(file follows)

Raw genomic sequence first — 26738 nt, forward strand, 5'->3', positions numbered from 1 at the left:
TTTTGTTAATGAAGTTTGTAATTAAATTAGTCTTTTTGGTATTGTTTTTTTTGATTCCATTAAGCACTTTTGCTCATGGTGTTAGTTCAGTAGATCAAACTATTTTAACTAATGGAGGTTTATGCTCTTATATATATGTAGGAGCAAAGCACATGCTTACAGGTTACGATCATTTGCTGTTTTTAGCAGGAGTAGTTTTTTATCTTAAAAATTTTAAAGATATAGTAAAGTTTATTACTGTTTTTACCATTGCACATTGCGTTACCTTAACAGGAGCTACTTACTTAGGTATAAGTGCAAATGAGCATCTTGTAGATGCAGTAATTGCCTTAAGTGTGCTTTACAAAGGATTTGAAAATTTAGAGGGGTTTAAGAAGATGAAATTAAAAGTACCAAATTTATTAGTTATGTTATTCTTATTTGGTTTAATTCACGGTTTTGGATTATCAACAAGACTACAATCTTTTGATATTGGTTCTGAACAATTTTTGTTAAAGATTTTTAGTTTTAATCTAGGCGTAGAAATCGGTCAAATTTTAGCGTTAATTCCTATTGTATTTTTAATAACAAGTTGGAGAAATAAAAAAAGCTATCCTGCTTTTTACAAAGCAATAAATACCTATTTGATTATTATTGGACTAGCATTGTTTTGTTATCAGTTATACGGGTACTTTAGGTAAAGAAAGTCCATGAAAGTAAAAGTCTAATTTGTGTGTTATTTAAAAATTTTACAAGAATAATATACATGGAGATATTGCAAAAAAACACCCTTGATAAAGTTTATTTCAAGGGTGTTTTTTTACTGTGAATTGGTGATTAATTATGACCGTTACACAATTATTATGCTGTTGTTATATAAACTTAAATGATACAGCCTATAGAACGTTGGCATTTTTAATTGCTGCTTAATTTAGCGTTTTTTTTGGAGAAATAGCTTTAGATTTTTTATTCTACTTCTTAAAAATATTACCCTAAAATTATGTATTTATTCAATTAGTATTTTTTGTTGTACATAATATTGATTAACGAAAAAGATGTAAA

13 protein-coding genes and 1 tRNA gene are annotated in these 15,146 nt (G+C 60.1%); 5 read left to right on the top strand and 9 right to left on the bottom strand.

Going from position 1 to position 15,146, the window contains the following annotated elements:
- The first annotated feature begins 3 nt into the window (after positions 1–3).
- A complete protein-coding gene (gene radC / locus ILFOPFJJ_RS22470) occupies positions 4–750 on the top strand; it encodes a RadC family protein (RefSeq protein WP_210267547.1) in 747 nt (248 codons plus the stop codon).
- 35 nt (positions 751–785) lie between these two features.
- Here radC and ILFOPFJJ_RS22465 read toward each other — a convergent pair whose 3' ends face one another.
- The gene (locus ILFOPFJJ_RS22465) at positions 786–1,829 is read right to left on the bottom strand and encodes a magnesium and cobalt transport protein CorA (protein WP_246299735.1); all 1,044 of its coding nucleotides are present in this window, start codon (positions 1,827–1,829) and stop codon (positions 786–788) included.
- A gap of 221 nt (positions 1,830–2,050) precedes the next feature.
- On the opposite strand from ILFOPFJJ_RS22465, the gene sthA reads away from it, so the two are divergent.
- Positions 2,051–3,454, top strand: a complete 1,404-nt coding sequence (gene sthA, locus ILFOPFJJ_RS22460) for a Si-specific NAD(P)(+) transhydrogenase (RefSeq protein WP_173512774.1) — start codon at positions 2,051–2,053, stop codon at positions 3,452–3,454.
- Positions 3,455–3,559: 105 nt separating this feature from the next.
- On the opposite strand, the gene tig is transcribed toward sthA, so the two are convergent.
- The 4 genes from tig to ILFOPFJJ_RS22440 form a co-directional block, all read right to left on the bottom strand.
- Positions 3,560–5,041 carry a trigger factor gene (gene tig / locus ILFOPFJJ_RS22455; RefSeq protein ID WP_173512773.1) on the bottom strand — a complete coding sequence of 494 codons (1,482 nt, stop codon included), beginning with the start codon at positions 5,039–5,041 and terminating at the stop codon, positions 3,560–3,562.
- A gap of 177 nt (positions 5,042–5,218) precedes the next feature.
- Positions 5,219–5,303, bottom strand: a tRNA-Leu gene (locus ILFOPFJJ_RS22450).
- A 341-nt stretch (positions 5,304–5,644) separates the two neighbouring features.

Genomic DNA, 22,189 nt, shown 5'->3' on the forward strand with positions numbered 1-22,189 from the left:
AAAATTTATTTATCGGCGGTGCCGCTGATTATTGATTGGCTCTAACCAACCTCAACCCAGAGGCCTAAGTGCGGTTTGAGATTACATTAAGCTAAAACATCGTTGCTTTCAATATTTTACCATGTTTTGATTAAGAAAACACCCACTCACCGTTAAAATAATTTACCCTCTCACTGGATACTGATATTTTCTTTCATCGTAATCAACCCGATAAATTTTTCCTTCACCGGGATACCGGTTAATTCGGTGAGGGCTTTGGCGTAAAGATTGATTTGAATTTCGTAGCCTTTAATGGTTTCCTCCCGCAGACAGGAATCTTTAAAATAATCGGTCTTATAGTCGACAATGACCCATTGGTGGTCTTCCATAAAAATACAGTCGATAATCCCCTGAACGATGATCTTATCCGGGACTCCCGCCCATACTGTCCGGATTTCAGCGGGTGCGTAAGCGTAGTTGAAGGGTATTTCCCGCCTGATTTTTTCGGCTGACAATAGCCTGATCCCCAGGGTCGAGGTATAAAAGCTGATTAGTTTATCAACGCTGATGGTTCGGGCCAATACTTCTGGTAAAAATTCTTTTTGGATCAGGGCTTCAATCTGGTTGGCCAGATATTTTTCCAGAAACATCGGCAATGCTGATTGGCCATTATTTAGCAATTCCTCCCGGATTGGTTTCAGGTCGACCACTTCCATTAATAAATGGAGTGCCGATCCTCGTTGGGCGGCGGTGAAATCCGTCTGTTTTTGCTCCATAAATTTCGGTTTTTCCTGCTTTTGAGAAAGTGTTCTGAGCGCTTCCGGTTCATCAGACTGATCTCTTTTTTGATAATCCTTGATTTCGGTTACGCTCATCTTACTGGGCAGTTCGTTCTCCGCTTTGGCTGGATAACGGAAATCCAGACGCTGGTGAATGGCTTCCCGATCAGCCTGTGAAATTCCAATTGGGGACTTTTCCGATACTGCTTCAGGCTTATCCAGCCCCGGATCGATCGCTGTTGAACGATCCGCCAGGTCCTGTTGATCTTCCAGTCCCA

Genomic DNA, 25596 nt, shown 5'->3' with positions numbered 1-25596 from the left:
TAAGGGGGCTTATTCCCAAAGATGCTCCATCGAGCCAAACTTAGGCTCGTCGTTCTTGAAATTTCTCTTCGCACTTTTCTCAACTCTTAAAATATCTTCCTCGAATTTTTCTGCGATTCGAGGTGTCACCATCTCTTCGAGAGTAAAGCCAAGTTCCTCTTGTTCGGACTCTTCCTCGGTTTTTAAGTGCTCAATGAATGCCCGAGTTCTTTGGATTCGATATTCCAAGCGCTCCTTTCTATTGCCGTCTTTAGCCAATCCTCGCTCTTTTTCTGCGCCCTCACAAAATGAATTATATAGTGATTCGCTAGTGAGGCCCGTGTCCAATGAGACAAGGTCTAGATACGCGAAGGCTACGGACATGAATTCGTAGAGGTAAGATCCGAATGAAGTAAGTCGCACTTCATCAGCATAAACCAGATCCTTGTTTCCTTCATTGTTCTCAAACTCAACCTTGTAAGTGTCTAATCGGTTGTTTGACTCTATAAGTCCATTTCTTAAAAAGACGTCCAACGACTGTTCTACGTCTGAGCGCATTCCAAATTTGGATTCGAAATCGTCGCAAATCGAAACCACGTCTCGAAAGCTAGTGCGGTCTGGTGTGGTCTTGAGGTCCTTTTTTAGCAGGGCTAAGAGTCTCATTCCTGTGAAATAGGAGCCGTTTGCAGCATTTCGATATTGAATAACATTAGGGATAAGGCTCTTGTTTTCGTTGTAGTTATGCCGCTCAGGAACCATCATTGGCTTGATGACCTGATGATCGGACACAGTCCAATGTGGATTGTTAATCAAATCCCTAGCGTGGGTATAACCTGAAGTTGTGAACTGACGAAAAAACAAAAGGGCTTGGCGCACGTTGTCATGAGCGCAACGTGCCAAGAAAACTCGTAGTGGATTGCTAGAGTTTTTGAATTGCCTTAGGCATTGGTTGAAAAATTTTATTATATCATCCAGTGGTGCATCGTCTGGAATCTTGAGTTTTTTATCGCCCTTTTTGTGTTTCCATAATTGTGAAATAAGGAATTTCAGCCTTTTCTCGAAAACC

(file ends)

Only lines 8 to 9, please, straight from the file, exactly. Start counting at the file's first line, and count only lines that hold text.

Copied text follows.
- Here radC and ILFOPFJJ_RS22465 read toward each other — a convergent pair whose 3' ends face one another.
- The gene (locus ILFOPFJJ_RS22465) at positions 786–1,829 is read right to left on the bottom strand and encodes a magnesium and cobalt transport protein CorA (protein WP_246299735.1); all 1,044 of its coding nucleotides are present in this window, start codon (positions 1,827–1,829) and stop codon (positions 786–788) included.